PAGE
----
In 2014, hackers exploited the reservation system of Starwood Hotels and Resorts, which was acquired by Marriott in 2016. The breach exposed user data that not only included names, phone numbers, email addresses, passport numbers, and dates of birth, but even access to some encrypted credit card data.
As a result of this breach, Marriott may be one of the first organizations to feel the full force of the EU’s General Data Protection Regulation penalties. Implications of GDPR can lead to new unprecedented levels of financial penalties and liability for Marriott executives. Marriott acquired Starwood back in 2016, but did not find out about the 2014 breach until several months following the 2016 merger. Companies are required by GDPR to alert government authorities within 72 hours of a known breach. Given that Marriott did not disclose this breach until last week, Marriott could face fines of up to 4 percent of their global revenue. Given the shift of Starwood ownership, the investigation into the violation will take time, and may not be finalized until later in 2019.
Separately, the first of what is expected to be many class-action lawsuits against Marriott have already been filed on behalf of customers affected by the breach. On top of that, Marriott’s security is also facing probes from the New York Attorney General’s office.
The GDPR is risk-based, which means that failing to take sufficient measures to mitigate a risk can result in greater penalties for companies. To avoid penalties, companies can use enterprise risk management software to document what the company did, when it did it, and which employees were responsible for the planning and execution. The hotel industry is an interconnected web of business entities. From shops and restaurants to business centers and dry-cleaning services, each business has their own risks that need to be properly assessed and monitored. Proper operationalization of GDPR policies and controls with enterprise risk management would have likely enabled Marriott to avoid most, if not all, GDPR penalties.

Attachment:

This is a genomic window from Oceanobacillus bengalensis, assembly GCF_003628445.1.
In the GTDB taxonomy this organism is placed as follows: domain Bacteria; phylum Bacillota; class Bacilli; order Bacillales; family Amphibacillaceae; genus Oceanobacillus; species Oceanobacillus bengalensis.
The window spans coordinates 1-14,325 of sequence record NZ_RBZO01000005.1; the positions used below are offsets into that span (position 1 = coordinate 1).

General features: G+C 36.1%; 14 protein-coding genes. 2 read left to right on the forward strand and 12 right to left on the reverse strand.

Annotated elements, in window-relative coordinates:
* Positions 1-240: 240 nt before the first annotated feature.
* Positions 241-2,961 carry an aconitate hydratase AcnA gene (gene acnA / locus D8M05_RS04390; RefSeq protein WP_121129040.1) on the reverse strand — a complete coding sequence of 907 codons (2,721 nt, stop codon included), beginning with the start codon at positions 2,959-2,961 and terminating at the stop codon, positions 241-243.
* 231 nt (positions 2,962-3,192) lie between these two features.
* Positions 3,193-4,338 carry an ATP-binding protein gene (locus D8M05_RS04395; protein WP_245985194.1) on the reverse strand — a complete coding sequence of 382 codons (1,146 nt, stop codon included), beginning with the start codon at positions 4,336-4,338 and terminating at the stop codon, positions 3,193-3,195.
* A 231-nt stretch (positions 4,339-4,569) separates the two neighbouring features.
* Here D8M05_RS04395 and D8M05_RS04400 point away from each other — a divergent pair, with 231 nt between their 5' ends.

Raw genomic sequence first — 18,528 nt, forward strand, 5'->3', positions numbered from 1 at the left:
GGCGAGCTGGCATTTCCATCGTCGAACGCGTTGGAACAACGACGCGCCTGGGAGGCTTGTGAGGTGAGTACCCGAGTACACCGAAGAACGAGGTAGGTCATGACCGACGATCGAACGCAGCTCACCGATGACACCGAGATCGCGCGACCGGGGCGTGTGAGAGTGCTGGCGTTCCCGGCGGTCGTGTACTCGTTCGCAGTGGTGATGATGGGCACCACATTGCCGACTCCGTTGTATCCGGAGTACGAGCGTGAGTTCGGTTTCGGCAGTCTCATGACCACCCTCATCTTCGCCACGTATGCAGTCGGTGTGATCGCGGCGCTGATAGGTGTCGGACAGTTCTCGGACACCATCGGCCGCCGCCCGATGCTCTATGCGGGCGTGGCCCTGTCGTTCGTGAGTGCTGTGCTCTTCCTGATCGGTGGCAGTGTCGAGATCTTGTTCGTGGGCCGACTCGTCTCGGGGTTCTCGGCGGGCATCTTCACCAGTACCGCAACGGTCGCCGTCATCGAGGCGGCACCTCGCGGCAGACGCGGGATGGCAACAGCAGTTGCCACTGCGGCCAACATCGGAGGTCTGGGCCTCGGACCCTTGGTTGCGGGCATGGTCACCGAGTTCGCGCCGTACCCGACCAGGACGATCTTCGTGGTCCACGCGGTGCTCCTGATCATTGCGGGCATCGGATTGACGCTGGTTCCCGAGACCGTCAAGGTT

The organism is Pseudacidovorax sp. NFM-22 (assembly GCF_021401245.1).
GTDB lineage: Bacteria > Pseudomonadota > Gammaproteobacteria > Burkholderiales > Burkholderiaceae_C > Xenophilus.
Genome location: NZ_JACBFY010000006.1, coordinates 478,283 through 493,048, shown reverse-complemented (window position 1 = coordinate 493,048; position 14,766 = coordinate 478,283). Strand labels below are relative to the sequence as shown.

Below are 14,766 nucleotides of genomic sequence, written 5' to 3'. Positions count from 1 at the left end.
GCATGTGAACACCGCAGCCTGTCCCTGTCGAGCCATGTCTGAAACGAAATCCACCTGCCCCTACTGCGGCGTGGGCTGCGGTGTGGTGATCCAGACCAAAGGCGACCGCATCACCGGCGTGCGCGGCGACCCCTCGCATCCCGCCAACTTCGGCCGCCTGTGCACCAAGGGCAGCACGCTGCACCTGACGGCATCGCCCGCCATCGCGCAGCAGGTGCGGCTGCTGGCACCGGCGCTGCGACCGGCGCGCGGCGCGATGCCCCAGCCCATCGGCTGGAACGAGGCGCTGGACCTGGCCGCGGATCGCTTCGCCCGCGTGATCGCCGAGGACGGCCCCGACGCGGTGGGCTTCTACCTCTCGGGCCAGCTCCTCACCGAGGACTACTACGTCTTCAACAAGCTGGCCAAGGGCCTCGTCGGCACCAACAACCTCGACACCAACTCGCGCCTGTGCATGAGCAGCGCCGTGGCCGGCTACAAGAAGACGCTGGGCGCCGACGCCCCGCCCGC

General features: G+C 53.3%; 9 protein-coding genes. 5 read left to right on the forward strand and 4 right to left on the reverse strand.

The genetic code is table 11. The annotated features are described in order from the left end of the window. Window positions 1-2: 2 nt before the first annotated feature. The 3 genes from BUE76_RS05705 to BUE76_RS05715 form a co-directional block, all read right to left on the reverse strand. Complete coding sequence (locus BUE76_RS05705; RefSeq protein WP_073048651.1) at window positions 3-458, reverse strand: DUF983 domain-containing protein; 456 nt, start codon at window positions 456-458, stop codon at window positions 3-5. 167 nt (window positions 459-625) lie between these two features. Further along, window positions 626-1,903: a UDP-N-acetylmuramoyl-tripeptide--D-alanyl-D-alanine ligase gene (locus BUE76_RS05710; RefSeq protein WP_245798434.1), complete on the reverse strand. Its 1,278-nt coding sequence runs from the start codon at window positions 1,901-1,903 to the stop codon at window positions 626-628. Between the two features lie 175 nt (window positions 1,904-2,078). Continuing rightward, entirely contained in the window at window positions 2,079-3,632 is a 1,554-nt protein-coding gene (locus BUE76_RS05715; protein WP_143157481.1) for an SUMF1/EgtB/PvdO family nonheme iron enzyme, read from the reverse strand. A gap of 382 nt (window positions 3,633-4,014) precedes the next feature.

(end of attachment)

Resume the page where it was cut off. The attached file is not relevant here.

Reputation risk is also a major factor for both customers and investors. For Marriott, the length of time it took to discover a series of breaches that date back to nearly 4 years ago, coupled with its post-breach reaction, is a considerable impediment to its efforts to regain user and investor trust after a series of privacy and security scandals.
Marriott is the latest failure in risk management that has been exposed by the See-Through Economy. Over the past several years, poor security and data breaches have become a recurring pattern affecting other huge companies. To put it into perspective, hackers stole nearly 143 million users’ data during the Equifax data breach in 2017, and Marriott suffered a breach nearly triple the size of that. Some believe that companies are opting for inadequate security because it is cheaper than the consequences of a data breach. However, as the See-Through Economy intensifies, it brings the much-needed transparency and accountability to all roles and industries.
When evaluating the cost of a data breach, calculating penalties that result from regulatory actions has become an outdated method. Now, the consequences of the See-Through Economy are being measured in a loss of revenue resulting from customer brand-switching, which result in investor investment sell-offs. In fact, studies have shown that 81% of consumers will switch brands based on a perceived lack of accountability and effectiveness in risk management.